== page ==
Twice a year, on every ‘laylat Eid’ (the night before Eid), as the streets fill up with balloons and hair spray fumes seep out from behind salon doors, we begin to ponder who exactly Saad Nabeeha is. Who is this man who, according to the lyrics of Safaa Abu Saoud’s festive hit ‘Ahlan Bel Eid’, brings joy to our Eid? Why isn’t he in our middle school Egyptian history textbooks? The man has become an enigma, whose celebratory impact we’ve learned to celebrate every Eid.

At some point, Saad Nabeeha became so deeply ingrained in our culture that he became unquestionable. As a child, you couldn’t simply ask your parents who this Saad Nabeeha is; it was a perceived act of great disrespect against the reason for our Eid joy. Since no one asked, Saad Nabeeha grew to be the ginormous elephant room everyone thinks about but no one addresses.

Every few years, though, a handful of brave souls ask the forbidden question and a generation’s curiosity is satiated. Last Eid, in April, the outrage was particularly widespread, as Safaa Abu Saoud was invited to play a reiteration of her magnum opus as part of the celebration at the New Administrative Capital. Excited to finally see the icon Saad Nabeeha on national TV, a few daring Twitter users performed the debaucherous act of asking about the enigma yet again, and Generation Z, myself included of course, were left appalled by the truth.

As it turns out, Saad Nabeeha does not exist - not even in the realm of fiction. The mythical icon is simply the result of a misheard lyric. The actual lyrics of the song go like this:

العيد فرحة

و أجمل فرحة

تجمع شمل قريب وبعيد

سعدنا بيها


ذكرى جميلة لبعد العيد

Rather than a mythical figure that brings our happiness, the classic single instead urges us to let our own happiness be the bearer of long-lasting jolly memories that last long after the Eid holiday ends. In a way, the song is symbolic; urging celebrators to be the source of their own happiness, rather than depending on someone else. Surely that is the meaningful message this children’s song intends to send.

‘Ahlan Bel Eid’ was released in 1982, composed by Gamal Salama and sung, of course, by the cheery Safaa Abu Saoud. Said to be inspired by the ultimate Eid anthem, Om Kolthoum’s ‘Ya Leilet El Eid’, the song was meant to be a more child-friendly celebratory anthem of the occasion.

According to Egyptian media, at the time, Gamal Salem explained the intention behind the song, “I always listened to the song Ya Leilet El eid by Umm Kulthum, and it was the only song that was repeated during the holiday, and I used to see that it was intended for adults, and I asked myself why there was no such song for children about the holiday.”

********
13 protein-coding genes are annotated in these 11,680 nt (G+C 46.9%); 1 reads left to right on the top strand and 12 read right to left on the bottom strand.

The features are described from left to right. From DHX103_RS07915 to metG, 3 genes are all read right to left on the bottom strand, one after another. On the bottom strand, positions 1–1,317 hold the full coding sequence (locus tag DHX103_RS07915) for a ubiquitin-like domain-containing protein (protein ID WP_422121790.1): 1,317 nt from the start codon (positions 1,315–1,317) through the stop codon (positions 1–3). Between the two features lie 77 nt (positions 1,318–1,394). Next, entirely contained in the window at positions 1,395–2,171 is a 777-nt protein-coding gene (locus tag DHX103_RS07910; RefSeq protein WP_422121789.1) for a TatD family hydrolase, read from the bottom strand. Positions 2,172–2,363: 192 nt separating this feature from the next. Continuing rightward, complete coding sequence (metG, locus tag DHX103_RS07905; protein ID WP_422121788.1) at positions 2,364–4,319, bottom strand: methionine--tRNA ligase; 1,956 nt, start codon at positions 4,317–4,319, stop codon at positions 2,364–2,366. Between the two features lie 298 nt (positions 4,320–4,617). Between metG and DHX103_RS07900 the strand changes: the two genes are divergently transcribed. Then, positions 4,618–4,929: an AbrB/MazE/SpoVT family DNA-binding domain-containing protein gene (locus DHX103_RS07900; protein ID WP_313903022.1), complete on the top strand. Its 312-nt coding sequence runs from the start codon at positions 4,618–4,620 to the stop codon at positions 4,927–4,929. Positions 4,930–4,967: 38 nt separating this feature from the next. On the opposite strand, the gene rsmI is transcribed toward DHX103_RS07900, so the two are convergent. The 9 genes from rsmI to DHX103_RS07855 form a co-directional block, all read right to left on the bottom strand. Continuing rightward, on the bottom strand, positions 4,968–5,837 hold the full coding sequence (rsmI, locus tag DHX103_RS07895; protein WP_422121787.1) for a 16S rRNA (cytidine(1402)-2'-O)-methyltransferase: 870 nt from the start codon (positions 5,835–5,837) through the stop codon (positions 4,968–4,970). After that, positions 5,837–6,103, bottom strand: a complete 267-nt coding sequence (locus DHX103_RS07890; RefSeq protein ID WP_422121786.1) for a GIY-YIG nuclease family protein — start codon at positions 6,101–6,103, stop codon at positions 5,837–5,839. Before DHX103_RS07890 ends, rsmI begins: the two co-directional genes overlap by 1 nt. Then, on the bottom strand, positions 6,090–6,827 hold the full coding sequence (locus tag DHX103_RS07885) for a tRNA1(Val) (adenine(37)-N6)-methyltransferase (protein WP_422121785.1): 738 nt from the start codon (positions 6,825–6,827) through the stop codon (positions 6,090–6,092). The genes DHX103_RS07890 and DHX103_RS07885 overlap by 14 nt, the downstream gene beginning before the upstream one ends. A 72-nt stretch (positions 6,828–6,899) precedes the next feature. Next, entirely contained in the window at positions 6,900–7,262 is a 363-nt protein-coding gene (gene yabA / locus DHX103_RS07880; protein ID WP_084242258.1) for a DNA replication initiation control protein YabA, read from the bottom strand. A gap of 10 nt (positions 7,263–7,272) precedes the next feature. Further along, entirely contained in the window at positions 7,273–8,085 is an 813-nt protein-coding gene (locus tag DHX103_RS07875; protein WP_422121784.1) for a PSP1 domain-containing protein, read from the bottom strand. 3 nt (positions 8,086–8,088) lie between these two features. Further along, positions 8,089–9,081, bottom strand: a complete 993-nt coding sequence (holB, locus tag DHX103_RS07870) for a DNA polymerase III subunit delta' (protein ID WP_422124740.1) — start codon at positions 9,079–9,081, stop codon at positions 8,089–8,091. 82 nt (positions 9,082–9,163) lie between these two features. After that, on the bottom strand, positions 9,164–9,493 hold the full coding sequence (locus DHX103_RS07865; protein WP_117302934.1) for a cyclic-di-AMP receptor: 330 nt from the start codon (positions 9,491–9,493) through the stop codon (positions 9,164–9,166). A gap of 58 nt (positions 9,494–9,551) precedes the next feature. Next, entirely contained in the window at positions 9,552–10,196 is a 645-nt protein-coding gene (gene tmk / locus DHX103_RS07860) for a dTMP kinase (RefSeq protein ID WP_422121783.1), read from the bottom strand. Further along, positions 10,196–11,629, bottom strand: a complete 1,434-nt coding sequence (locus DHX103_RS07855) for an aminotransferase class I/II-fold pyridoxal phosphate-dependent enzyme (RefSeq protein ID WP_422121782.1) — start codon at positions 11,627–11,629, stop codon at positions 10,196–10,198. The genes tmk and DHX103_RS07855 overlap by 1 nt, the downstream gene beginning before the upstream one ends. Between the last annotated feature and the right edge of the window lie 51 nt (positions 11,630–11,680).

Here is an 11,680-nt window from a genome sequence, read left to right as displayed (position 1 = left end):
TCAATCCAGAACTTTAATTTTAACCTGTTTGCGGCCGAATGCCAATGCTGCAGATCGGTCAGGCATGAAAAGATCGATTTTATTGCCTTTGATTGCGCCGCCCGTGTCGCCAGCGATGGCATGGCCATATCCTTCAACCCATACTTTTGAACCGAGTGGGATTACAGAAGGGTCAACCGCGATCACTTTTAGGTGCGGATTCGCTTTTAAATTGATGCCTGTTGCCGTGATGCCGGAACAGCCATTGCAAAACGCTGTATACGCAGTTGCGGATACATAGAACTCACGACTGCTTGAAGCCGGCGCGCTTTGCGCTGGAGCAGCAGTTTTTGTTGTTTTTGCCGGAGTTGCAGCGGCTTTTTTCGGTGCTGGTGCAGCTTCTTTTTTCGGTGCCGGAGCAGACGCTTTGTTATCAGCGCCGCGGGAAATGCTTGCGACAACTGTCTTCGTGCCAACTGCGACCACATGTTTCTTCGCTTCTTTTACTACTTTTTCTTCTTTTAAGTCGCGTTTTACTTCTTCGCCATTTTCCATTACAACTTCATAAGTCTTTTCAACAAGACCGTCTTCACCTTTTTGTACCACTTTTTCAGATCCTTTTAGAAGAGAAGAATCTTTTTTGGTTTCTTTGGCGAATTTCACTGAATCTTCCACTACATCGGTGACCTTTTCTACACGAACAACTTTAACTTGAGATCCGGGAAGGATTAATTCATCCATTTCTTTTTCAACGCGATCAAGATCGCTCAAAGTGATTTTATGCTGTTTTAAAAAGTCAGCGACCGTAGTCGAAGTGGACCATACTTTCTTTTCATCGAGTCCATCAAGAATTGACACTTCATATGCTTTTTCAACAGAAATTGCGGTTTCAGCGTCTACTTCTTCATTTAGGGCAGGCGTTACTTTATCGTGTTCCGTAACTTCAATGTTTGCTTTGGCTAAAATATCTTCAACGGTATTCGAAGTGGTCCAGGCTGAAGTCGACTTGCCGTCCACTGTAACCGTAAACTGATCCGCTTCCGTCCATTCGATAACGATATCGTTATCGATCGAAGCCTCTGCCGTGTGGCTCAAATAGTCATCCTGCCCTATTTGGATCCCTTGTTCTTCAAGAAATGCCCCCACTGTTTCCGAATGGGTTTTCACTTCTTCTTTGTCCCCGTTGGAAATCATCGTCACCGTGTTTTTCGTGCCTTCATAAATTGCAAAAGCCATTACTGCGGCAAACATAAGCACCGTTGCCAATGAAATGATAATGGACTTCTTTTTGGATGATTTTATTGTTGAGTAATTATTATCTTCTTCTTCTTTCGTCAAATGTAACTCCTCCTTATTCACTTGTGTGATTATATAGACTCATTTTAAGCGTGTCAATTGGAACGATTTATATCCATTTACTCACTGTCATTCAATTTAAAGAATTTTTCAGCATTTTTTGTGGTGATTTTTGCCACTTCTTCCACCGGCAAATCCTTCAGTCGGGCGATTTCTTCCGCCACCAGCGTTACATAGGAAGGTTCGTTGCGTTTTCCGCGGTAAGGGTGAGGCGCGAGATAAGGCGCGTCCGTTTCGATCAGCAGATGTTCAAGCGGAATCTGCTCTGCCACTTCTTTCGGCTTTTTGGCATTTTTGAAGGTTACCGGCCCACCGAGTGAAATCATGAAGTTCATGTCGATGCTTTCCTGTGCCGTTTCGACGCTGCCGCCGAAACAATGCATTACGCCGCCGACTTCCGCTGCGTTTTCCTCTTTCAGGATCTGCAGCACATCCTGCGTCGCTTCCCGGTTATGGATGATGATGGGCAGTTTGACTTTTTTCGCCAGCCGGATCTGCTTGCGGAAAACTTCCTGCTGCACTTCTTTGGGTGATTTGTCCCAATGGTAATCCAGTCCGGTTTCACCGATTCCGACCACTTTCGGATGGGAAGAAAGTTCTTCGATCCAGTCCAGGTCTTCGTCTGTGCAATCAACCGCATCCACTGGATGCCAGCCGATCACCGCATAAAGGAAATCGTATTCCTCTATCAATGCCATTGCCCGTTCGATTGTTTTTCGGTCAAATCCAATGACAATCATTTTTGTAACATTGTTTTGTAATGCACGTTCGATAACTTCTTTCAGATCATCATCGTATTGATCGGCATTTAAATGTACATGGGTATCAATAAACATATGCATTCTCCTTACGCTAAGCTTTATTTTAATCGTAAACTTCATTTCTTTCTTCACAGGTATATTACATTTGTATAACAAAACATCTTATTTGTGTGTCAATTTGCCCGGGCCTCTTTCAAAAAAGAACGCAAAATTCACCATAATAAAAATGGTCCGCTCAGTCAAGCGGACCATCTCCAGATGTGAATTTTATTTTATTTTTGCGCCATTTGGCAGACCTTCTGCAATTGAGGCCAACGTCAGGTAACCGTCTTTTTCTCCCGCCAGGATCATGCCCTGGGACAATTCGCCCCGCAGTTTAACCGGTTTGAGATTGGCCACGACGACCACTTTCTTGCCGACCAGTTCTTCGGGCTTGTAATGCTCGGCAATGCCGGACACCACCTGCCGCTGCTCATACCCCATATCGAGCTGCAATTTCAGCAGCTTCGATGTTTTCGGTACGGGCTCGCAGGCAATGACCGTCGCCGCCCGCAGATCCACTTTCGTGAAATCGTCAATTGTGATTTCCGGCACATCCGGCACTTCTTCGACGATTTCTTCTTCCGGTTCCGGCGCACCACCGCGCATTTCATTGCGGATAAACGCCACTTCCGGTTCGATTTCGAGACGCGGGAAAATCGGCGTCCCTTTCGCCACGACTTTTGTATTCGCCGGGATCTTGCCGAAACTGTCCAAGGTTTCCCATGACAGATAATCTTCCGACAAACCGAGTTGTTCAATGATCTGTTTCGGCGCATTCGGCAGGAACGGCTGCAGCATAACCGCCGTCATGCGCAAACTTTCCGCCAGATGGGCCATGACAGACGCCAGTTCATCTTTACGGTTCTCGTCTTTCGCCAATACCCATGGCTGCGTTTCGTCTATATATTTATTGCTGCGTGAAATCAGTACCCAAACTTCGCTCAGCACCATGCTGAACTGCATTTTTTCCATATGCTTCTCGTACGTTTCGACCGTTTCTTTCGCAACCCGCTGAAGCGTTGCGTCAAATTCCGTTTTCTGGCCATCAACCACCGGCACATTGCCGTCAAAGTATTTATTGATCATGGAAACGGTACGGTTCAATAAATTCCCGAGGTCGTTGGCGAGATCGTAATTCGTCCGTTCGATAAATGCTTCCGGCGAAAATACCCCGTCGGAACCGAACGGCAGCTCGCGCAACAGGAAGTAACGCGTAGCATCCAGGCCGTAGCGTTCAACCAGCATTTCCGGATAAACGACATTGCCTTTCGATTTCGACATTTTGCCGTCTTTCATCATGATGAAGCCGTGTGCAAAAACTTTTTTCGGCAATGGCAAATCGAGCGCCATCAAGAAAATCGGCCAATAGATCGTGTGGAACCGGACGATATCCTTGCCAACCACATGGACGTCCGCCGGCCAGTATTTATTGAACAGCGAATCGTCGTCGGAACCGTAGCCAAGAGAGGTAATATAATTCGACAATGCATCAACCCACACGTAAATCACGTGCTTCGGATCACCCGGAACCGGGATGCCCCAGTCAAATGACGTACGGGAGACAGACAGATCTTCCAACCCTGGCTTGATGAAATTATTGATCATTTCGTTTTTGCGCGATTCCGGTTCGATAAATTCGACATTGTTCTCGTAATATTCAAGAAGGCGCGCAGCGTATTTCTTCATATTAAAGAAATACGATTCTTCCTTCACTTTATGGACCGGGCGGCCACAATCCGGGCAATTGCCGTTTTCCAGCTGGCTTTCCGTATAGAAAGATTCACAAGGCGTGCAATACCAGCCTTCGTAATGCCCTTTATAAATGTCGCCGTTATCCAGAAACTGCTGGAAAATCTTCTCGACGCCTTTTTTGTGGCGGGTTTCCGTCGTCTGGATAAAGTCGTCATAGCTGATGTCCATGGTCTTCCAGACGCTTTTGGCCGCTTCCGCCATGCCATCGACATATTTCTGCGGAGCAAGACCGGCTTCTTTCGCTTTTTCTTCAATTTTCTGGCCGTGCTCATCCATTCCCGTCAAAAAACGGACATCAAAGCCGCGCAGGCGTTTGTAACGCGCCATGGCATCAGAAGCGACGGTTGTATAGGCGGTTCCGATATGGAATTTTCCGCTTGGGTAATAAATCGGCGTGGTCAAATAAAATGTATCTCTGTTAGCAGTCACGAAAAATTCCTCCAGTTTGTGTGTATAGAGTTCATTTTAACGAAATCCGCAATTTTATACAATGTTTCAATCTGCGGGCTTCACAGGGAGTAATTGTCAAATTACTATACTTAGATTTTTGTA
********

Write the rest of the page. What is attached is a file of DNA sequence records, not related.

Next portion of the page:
Regardless of the song’s actual intention, and the found non-existence of Saad Nabeeha, the emergence of conspiracy theories surrounding the Nabeeha puzzle is always fun - and often telling of the state of our society. For example, some listeners found the existence of some Eid-dedicated prophet amid the song’s lyrics - sort of like a Santa Claus for Muslims.

There are more theories, including one that framed Saad Nabeeha as a feminist icon who, rather than being referred to with his father’s name as his last, put his mother’s. Oh how lucky Mrs Nabeeha is. In the meantime, some people, those more attuned to the little things in life, saw a more humble Nabeeha, pinning him as the balloon seller on Eid mornings. My personally adopted theory was that ‘Saad’, translating into joy, referred to the joy our Eid celebrations bring the prophet. It doesn’t sound that far off in retrospect.

Given that this debate re-emerges every couple of years, it’s gotten to a point where a good percentage of the population recognise that there is no Saad Nabeeha, and yet his name continues to flood social media platforms every Eid. Through analyses of users’ mentions of the icon, I’ve pinned this down to three reasons:

Number one: Nostalgia. If Saad Nabeeha was a thing when we were eight years old and listening to Abu Saoud with all the joy our little hearts could possibly hold, Saad Nabeeha is a thing now. It doesn’t matter if we know the truth - we choose Saad Nabeeha.

Secondly, as is clear from the above Tweet, Saad Nabeeha is an Egyptian through and through. In a way, because all these theories are uniquely the work of Egyptian children’s fantastical ideas, the idol is a symbol of nationalism against the infiltration of external influences. In this case, the external influence is Jordanian children’s TV channel Toyor El Jannah’s recent song ‘Assana Men Owadoh’.

Lastly, Saad Nabeeha has become a crutch. As Eid approaches, if your life’s going well, you express love for the mythical saviour. If your life isn’t, you blame Saad Nabeeha (the word “blame” here refers to, most prominently, cursing him). It’s not necessarily an unhealthy coping mechanism that allows listeners to externalise their locus of control; it’s just a way for people to let off steam. In our youth, Nabeeha is the image of joy and as we grow up, he absorbs our angst.

What Saad Nabeeha has grown to represent, despite never really existing, is a rallying concept for Egyptians from all walks of life. His discovery is a recurring phenomenon that plays across generations, repeating itself to no end. From a bringer of smiles to a coping mechanism, a national icon, a sentimental connection to our past, or even just a fun quirky caption to our Eid ‘fit pics’, the enigma has become a cornerstone of Egyptian Eid culture.